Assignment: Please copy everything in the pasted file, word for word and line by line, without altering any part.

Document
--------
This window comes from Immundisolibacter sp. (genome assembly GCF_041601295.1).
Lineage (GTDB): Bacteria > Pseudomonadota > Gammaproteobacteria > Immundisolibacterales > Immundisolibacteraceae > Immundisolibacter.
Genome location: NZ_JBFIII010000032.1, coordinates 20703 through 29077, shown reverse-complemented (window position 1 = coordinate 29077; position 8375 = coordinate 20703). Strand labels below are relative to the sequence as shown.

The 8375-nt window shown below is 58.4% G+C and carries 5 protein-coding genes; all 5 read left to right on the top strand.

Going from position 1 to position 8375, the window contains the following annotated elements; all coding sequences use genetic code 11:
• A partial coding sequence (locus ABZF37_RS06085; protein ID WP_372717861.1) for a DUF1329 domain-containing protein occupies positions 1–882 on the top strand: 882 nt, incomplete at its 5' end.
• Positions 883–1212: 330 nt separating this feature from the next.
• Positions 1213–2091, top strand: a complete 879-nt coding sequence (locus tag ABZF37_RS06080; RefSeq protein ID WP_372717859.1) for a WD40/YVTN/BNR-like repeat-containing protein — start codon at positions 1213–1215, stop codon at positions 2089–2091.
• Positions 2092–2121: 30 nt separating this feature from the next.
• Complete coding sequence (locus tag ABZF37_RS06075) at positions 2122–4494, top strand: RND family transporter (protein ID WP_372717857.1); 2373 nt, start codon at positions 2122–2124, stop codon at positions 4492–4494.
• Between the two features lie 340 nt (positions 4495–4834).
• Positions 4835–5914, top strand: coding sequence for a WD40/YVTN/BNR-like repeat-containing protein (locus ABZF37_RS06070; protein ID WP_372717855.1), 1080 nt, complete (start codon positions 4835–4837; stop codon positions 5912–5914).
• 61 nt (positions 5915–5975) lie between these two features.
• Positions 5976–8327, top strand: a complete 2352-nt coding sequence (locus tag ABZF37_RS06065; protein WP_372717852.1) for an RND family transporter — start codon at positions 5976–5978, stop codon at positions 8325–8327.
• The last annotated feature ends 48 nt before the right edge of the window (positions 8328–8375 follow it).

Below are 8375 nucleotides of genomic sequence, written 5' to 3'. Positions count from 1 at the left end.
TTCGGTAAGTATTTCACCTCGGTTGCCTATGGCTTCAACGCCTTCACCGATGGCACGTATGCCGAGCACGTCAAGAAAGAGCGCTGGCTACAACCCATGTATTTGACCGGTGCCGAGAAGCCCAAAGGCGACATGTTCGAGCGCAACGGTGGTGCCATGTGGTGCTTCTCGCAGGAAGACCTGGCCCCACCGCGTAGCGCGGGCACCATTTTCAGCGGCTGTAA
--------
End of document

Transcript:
This window comes from Immundisolibacter sp. (genome assembly GCF_041601295.1).
Lineage (GTDB): Bacteria > Pseudomonadota > Gammaproteobacteria > Immundisolibacterales > Immundisolibacteraceae > Immundisolibacter.
Genome location: NZ_JBFIII010000032.1, coordinates 20703 through 29077, shown reverse-complemented (window position 1 = coordinate 29077; position 8375 = coordinate 20703). Strand labels below are relative to the sequence as shown.

The 8375-nt window shown below is 58.4% G+C and carries 5 protein-coding genes; all 5 read left to right on the top strand.

Going from position 1 to position 8375, the window contains the following annotated elements; all coding sequences use genetic code 11:
• A partial coding sequence (locus ABZF37_RS06085; protein ID WP_372717861.1) for a DUF1329 domain-containing protein occupies positions 1–882 on the top strand: 882 nt, incomplete at its 5' end.
• Positions 883–1212: 330 nt separating this feature from the next.
• Positions 1213–2091, top strand: a complete 879-nt coding sequence (locus tag ABZF37_RS06080; RefSeq protein ID WP_372717859.1) for a WD40/YVTN/BNR-like repeat-containing protein — start codon at positions 1213–1215, stop codon at positions 2089–2091.
• Positions 2092–2121: 30 nt separating this feature from the next.
• Complete coding sequence (locus tag ABZF37_RS06075) at positions 2122–4494, top strand: RND family transporter (protein ID WP_372717857.1); 2373 nt, start codon at positions 2122–2124, stop codon at positions 4492–4494.
• Between the two features lie 340 nt (positions 4495–4834).
• Positions 4835–5914, top strand: coding sequence for a WD40/YVTN/BNR-like repeat-containing protein (locus ABZF37_RS06070; protein ID WP_372717855.1), 1080 nt, complete (start codon positions 4835–4837; stop codon positions 5912–5914).
• 61 nt (positions 5915–5975) lie between these two features.
• Positions 5976–8327, top strand: a complete 2352-nt coding sequence (locus tag ABZF37_RS06065; protein WP_372717852.1) for an RND family transporter — start codon at positions 5976–5978, stop codon at positions 8325–8327.
• The last annotated feature ends 48 nt before the right edge of the window (positions 8328–8375 follow it).

Below are 8375 nucleotides of genomic sequence, written 5' to 3'. Positions count from 1 at the left end.
TTCGGTAAGTATTTCACCTCGGTTGCCTATGGCTTCAACGCCTTCACCGATGGCACGTATGCCGAGCACGTCAAGAAAGAGCGCTGGCTACAACCCATGTATTTGACCGGTGCCGAGAAGCCCAAAGGCGACATGTTCGAGCGCAACGGTGGTGCCATGTGGTGCTTCTCGCAGGAAGACCTGGCCCCACCGCGTAGCGCGGGCACCATTTTCAGCGGCTGTAA